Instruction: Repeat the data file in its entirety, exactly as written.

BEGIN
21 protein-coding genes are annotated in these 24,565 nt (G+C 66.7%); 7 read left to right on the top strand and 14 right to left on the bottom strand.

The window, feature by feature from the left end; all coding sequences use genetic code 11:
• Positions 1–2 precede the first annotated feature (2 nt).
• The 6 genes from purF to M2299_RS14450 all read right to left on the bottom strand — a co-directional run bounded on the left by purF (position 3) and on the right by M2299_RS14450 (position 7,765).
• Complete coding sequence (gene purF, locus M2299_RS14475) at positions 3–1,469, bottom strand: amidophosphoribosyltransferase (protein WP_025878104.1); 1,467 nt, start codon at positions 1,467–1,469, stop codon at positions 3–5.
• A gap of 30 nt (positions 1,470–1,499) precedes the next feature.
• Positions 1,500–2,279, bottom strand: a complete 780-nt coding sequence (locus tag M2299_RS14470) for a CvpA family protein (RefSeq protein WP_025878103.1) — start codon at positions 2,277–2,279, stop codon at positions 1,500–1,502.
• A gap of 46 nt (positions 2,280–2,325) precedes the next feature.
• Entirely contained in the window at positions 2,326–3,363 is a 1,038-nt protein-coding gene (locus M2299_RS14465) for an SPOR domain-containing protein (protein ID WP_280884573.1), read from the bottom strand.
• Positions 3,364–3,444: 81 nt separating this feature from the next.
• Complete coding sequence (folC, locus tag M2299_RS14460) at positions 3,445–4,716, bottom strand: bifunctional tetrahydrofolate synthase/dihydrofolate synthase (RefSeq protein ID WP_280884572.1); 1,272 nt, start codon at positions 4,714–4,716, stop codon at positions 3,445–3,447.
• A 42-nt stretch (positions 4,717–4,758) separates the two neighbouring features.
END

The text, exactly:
21 protein-coding genes are annotated in these 24,565 nt (G+C 66.7%); 7 read left to right on the top strand and 14 right to left on the bottom strand.

The window, feature by feature from the left end; all coding sequences use genetic code 11:
• Positions 1–2 precede the first annotated feature (2 nt).
• The 6 genes from purF to M2299_RS14450 all read right to left on the bottom strand — a co-directional run bounded on the left by purF (position 3) and on the right by M2299_RS14450 (position 7,765).
• Complete coding sequence (gene purF, locus M2299_RS14475) at positions 3–1,469, bottom strand: amidophosphoribosyltransferase (protein WP_025878104.1); 1,467 nt, start codon at positions 1,467–1,469, stop codon at positions 3–5.
• A gap of 30 nt (positions 1,470–1,499) precedes the next feature.
• Positions 1,500–2,279, bottom strand: a complete 780-nt coding sequence (locus tag M2299_RS14470) for a CvpA family protein (RefSeq protein WP_025878103.1) — start codon at positions 2,277–2,279, stop codon at positions 1,500–1,502.
• A gap of 46 nt (positions 2,280–2,325) precedes the next feature.
• Entirely contained in the window at positions 2,326–3,363 is a 1,038-nt protein-coding gene (locus M2299_RS14465) for an SPOR domain-containing protein (protein ID WP_280884573.1), read from the bottom strand.
• Positions 3,364–3,444: 81 nt separating this feature from the next.
• Complete coding sequence (folC, locus tag M2299_RS14460) at positions 3,445–4,716, bottom strand: bifunctional tetrahydrofolate synthase/dihydrofolate synthase (RefSeq protein ID WP_280884572.1); 1,272 nt, start codon at positions 4,714–4,716, stop codon at positions 3,445–3,447.
• A 42-nt stretch (positions 4,717–4,758) separates the two neighbouring features.